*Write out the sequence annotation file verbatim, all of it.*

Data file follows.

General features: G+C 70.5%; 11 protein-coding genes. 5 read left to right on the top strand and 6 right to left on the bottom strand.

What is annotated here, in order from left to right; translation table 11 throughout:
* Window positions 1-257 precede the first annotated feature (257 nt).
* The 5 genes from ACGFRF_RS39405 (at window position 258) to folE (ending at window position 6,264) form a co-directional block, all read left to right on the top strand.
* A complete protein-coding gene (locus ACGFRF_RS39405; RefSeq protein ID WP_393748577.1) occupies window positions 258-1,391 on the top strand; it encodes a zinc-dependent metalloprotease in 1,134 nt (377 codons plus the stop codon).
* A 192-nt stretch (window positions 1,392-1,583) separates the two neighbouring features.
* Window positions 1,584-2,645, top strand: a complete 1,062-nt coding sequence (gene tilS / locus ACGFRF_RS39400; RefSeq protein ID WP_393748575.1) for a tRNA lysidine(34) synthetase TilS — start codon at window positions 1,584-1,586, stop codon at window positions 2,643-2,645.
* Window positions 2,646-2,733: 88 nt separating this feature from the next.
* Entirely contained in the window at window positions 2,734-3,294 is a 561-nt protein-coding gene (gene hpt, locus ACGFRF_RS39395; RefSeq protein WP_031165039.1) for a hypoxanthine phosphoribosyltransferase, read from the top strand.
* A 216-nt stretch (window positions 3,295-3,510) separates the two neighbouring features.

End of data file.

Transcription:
General features: G+C 70.5%; 11 protein-coding genes. 5 read left to right on the top strand and 6 right to left on the bottom strand.

What is annotated here, in order from left to right; translation table 11 throughout:
* Window positions 1-257 precede the first annotated feature (257 nt).
* The 5 genes from ACGFRF_RS39405 (at window position 258) to folE (ending at window position 6,264) form a co-directional block, all read left to right on the top strand.
* A complete protein-coding gene (locus ACGFRF_RS39405; RefSeq protein ID WP_393748577.1) occupies window positions 258-1,391 on the top strand; it encodes a zinc-dependent metalloprotease in 1,134 nt (377 codons plus the stop codon).
* A 192-nt stretch (window positions 1,392-1,583) separates the two neighbouring features.
* Window positions 1,584-2,645, top strand: a complete 1,062-nt coding sequence (gene tilS / locus ACGFRF_RS39400; RefSeq protein ID WP_393748575.1) for a tRNA lysidine(34) synthetase TilS — start codon at window positions 1,584-1,586, stop codon at window positions 2,643-2,645.
* Window positions 2,646-2,733: 88 nt separating this feature from the next.
* Entirely contained in the window at window positions 2,734-3,294 is a 561-nt protein-coding gene (gene hpt, locus ACGFRF_RS39395; RefSeq protein WP_031165039.1) for a hypoxanthine phosphoribosyltransferase, read from the top strand.
* A 216-nt stretch (window positions 3,295-3,510) separates the two neighbouring features.